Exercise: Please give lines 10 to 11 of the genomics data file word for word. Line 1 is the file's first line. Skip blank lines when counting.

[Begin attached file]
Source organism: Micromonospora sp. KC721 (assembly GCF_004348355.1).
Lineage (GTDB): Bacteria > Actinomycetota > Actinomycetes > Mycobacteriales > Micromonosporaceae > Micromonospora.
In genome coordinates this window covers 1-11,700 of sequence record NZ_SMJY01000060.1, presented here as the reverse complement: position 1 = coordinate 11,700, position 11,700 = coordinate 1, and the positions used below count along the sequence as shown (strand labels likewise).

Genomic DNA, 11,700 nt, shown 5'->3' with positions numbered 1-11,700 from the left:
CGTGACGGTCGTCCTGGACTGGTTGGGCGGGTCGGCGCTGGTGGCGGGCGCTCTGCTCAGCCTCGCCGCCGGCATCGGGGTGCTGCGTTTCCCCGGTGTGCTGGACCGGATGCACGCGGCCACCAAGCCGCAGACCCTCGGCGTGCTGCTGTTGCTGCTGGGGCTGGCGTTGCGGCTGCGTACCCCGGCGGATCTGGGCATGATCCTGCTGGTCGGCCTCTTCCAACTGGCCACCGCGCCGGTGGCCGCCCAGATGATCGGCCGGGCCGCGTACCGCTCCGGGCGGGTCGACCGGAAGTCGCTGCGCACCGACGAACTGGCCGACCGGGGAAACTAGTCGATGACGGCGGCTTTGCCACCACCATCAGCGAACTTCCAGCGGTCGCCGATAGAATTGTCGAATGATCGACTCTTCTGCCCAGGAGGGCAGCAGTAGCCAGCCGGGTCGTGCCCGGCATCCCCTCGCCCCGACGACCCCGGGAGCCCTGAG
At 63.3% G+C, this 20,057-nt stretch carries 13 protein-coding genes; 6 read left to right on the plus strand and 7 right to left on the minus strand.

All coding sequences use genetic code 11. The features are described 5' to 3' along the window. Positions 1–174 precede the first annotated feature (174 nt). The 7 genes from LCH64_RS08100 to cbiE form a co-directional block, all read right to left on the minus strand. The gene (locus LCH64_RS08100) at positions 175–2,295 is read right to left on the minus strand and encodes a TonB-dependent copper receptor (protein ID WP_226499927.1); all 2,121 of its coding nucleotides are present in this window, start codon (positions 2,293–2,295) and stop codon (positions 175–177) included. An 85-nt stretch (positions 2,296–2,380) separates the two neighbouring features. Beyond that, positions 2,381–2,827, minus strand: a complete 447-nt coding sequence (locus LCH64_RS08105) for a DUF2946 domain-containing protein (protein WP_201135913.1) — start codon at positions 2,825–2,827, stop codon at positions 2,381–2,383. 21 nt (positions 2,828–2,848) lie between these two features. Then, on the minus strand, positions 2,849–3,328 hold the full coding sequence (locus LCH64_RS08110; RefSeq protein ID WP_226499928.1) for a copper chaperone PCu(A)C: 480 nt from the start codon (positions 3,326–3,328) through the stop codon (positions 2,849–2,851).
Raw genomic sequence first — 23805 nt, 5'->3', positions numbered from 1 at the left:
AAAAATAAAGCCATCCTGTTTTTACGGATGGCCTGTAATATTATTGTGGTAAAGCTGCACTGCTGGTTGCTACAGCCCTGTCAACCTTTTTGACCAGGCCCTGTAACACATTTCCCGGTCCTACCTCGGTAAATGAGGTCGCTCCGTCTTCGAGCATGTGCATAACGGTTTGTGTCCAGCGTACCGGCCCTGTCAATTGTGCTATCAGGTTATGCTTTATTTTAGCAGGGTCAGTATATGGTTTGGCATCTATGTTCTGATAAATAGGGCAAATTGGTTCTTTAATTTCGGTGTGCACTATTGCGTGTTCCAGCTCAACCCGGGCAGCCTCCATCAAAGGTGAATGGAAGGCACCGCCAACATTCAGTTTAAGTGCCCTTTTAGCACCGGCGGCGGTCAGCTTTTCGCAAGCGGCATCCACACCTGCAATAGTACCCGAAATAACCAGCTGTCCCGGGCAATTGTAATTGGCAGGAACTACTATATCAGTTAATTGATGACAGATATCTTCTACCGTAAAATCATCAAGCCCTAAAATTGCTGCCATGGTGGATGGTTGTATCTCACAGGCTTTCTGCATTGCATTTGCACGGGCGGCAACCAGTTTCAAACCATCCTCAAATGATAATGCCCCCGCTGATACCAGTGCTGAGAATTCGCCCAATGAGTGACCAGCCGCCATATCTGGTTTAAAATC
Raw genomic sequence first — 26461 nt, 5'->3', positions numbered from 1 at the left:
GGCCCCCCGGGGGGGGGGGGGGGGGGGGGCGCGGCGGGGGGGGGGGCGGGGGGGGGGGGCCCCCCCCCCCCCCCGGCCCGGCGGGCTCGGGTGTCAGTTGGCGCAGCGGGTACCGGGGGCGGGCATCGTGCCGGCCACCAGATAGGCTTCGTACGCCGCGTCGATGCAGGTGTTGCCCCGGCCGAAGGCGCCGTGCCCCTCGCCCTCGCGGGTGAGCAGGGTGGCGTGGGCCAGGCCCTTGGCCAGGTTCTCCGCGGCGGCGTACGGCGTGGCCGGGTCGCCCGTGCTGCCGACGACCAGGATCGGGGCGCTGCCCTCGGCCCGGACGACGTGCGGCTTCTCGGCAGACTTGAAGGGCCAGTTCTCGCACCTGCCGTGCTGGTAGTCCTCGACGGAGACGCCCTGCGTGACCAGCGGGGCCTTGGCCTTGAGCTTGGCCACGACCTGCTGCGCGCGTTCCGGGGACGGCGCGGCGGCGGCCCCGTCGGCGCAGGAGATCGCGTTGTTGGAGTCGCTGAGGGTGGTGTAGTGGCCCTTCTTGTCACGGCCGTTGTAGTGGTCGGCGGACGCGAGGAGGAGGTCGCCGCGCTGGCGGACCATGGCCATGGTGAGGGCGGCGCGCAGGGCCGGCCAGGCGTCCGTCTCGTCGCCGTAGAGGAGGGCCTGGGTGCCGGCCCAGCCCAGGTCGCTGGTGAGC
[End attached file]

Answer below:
Raw genomic sequence first — 26461 nt, 5'->3', positions numbered from 1 at the left:
GGCCCCCCGGGGGGGGGGGGGGGGGGGGGCGCGGCGGGGGGGGGGGCGGGGGGGGGGGGCCCCCCCCCCCCCCCGGCCCGGCGGGCTCGGGTGTCAGTTGGCGCAGCGGGTACCGGGGGCGGGCATCGTGCCGGCCACCAGATAGGCTTCGTACGCCGCGTCGATGCAGGTGTTGCCCCGGCCGAAGGCGCCGTGCCCCTCGCCCTCGCGGGTGAGCAGGGTGGCGTGGGCCAGGCCCTTGGCCAGGTTCTCCGCGGCGGCGTACGGCGTGGCCGGGTCGCCCGTGCTGCCGACGACCAGGATCGGGGCGCTGCCCTCGGCCCGGACGACGTGCGGCTTCTCGGCAGACTTGAAGGGCCAGTTCTCGCACCTGCCGTGCTGGTAGTCCTCGACGGAGACGCCCTGCGTGACCAGCGGGGCCTTGGCCTTGAGCTTGGCCACGACCTGCTGCGCGCGTTCCGGGGACGGCGCGGCGGCGGCCCCGTCGGCGCAGGAGATCGCGTTGTTGGAGTCGCTGAGGGTGGTGTAGTGGCCCTTCTTGTCACGGCCGTTGTAGTGGTCGGCGGACGCGAGGAGGAGGTCGCCGCGCTGGCGGACCATGGCCATGGTGAGGGCGGCGCGCAGGGCCGGCCAGGCGTCCGTCTCGTCGCCGTAGAGGAGGGCCTGGGTGCCGGCCCAGCCCAGGTCGCTGGTGAGC